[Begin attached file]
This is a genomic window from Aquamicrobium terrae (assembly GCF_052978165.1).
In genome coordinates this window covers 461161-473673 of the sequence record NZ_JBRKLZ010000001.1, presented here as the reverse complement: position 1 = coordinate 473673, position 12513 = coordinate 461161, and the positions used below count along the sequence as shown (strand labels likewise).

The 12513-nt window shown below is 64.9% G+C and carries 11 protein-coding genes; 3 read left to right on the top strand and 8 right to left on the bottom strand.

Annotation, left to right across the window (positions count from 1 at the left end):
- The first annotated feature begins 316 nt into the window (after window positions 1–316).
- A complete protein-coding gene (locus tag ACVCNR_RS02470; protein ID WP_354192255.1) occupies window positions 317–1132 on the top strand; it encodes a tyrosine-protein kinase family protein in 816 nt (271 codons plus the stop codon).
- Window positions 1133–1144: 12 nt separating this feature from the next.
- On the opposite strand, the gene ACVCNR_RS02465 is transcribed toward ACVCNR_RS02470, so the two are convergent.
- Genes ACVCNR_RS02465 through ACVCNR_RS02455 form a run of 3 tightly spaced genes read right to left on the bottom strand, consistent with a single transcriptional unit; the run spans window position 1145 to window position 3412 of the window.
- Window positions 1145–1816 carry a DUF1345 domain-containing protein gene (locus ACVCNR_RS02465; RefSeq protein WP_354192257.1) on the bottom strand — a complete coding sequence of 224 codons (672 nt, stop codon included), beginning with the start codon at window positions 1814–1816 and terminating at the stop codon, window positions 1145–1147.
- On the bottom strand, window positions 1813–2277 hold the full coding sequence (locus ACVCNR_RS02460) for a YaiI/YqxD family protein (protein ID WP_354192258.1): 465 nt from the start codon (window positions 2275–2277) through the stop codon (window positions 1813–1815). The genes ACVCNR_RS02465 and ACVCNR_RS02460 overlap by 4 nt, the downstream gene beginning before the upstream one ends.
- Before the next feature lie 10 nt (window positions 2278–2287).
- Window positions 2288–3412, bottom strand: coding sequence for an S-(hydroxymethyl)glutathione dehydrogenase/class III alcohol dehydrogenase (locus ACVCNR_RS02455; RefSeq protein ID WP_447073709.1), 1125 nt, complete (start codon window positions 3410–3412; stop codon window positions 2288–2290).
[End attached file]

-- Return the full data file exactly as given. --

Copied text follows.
This is a genomic window from Aquamicrobium terrae (assembly GCF_052978165.1).
In genome coordinates this window covers 461161-473673 of the sequence record NZ_JBRKLZ010000001.1, presented here as the reverse complement: position 1 = coordinate 473673, position 12513 = coordinate 461161, and the positions used below count along the sequence as shown (strand labels likewise).

The 12513-nt window shown below is 64.9% G+C and carries 11 protein-coding genes; 3 read left to right on the top strand and 8 right to left on the bottom strand.

Annotation, left to right across the window (positions count from 1 at the left end):
- The first annotated feature begins 316 nt into the window (after window positions 1–316).
- A complete protein-coding gene (locus tag ACVCNR_RS02470; protein ID WP_354192255.1) occupies window positions 317–1132 on the top strand; it encodes a tyrosine-protein kinase family protein in 816 nt (271 codons plus the stop codon).
- Window positions 1133–1144: 12 nt separating this feature from the next.
- On the opposite strand, the gene ACVCNR_RS02465 is transcribed toward ACVCNR_RS02470, so the two are convergent.
- Genes ACVCNR_RS02465 through ACVCNR_RS02455 form a run of 3 tightly spaced genes read right to left on the bottom strand, consistent with a single transcriptional unit; the run spans window position 1145 to window position 3412 of the window.
- Window positions 1145–1816 carry a DUF1345 domain-containing protein gene (locus ACVCNR_RS02465; RefSeq protein WP_354192257.1) on the bottom strand — a complete coding sequence of 224 codons (672 nt, stop codon included), beginning with the start codon at window positions 1814–1816 and terminating at the stop codon, window positions 1145–1147.
- On the bottom strand, window positions 1813–2277 hold the full coding sequence (locus ACVCNR_RS02460) for a YaiI/YqxD family protein (protein ID WP_354192258.1): 465 nt from the start codon (window positions 2275–2277) through the stop codon (window positions 1813–1815). The genes ACVCNR_RS02465 and ACVCNR_RS02460 overlap by 4 nt, the downstream gene beginning before the upstream one ends.
- Before the next feature lie 10 nt (window positions 2278–2287).
- Window positions 2288–3412, bottom strand: coding sequence for an S-(hydroxymethyl)glutathione dehydrogenase/class III alcohol dehydrogenase (locus ACVCNR_RS02455; RefSeq protein ID WP_447073709.1), 1125 nt, complete (start codon window positions 3410–3412; stop codon window positions 2288–2290).